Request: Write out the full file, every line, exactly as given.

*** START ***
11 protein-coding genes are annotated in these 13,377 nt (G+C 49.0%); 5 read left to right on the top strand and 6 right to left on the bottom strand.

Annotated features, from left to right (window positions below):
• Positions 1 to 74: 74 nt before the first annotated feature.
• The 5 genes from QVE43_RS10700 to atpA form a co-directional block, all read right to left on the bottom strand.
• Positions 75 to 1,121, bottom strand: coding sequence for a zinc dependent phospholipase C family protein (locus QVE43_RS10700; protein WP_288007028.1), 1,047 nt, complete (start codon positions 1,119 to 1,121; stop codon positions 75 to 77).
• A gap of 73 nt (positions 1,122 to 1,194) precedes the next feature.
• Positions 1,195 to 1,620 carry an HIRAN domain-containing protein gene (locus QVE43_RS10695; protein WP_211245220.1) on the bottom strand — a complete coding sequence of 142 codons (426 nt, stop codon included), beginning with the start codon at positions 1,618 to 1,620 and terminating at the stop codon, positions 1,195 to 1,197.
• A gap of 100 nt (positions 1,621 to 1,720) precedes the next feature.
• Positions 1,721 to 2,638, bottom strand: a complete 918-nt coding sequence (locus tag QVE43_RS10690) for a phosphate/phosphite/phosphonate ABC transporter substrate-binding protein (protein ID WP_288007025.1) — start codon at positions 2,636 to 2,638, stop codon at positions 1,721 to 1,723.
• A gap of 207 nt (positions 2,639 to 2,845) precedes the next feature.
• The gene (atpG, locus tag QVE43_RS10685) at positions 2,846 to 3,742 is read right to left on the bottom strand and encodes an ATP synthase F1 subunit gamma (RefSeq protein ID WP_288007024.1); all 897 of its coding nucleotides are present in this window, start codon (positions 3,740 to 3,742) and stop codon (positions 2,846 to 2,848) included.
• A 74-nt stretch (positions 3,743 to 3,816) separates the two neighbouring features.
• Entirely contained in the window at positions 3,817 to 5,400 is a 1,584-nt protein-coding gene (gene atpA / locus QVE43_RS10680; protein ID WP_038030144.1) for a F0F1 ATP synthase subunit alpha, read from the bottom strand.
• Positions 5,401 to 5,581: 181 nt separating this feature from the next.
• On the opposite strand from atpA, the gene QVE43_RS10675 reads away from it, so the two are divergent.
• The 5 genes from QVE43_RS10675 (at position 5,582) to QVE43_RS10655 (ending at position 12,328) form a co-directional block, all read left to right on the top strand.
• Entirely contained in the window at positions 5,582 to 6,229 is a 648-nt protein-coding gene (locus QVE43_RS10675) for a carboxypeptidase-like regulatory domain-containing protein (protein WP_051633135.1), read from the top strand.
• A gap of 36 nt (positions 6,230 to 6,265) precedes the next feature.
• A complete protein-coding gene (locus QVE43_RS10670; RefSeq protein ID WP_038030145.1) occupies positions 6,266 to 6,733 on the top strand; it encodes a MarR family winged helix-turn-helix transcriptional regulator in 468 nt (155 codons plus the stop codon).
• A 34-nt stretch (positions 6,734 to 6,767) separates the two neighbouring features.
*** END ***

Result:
11 protein-coding genes are annotated in these 13,377 nt (G+C 49.0%); 5 read left to right on the top strand and 6 right to left on the bottom strand.

Annotated features, from left to right (window positions below):
• Positions 1 to 74: 74 nt before the first annotated feature.
• The 5 genes from QVE43_RS10700 to atpA form a co-directional block, all read right to left on the bottom strand.
• Positions 75 to 1,121, bottom strand: coding sequence for a zinc dependent phospholipase C family protein (locus QVE43_RS10700; protein WP_288007028.1), 1,047 nt, complete (start codon positions 1,119 to 1,121; stop codon positions 75 to 77).
• A gap of 73 nt (positions 1,122 to 1,194) precedes the next feature.
• Positions 1,195 to 1,620 carry an HIRAN domain-containing protein gene (locus QVE43_RS10695; protein WP_211245220.1) on the bottom strand — a complete coding sequence of 142 codons (426 nt, stop codon included), beginning with the start codon at positions 1,618 to 1,620 and terminating at the stop codon, positions 1,195 to 1,197.
• A gap of 100 nt (positions 1,621 to 1,720) precedes the next feature.
• Positions 1,721 to 2,638, bottom strand: a complete 918-nt coding sequence (locus tag QVE43_RS10690) for a phosphate/phosphite/phosphonate ABC transporter substrate-binding protein (protein ID WP_288007025.1) — start codon at positions 2,636 to 2,638, stop codon at positions 1,721 to 1,723.
• A gap of 207 nt (positions 2,639 to 2,845) precedes the next feature.
• The gene (atpG, locus tag QVE43_RS10685) at positions 2,846 to 3,742 is read right to left on the bottom strand and encodes an ATP synthase F1 subunit gamma (RefSeq protein ID WP_288007024.1); all 897 of its coding nucleotides are present in this window, start codon (positions 3,740 to 3,742) and stop codon (positions 2,846 to 2,848) included.
• A 74-nt stretch (positions 3,743 to 3,816) separates the two neighbouring features.
• Entirely contained in the window at positions 3,817 to 5,400 is a 1,584-nt protein-coding gene (gene atpA / locus QVE43_RS10680; protein ID WP_038030144.1) for a F0F1 ATP synthase subunit alpha, read from the bottom strand.
• Positions 5,401 to 5,581: 181 nt separating this feature from the next.
• On the opposite strand from atpA, the gene QVE43_RS10675 reads away from it, so the two are divergent.
• The 5 genes from QVE43_RS10675 (at position 5,582) to QVE43_RS10655 (ending at position 12,328) form a co-directional block, all read left to right on the top strand.
• Entirely contained in the window at positions 5,582 to 6,229 is a 648-nt protein-coding gene (locus QVE43_RS10675) for a carboxypeptidase-like regulatory domain-containing protein (protein WP_051633135.1), read from the top strand.
• A gap of 36 nt (positions 6,230 to 6,265) precedes the next feature.
• A complete protein-coding gene (locus QVE43_RS10670; RefSeq protein ID WP_038030145.1) occupies positions 6,266 to 6,733 on the top strand; it encodes a MarR family winged helix-turn-helix transcriptional regulator in 468 nt (155 codons plus the stop codon).
• A 34-nt stretch (positions 6,734 to 6,767) separates the two neighbouring features.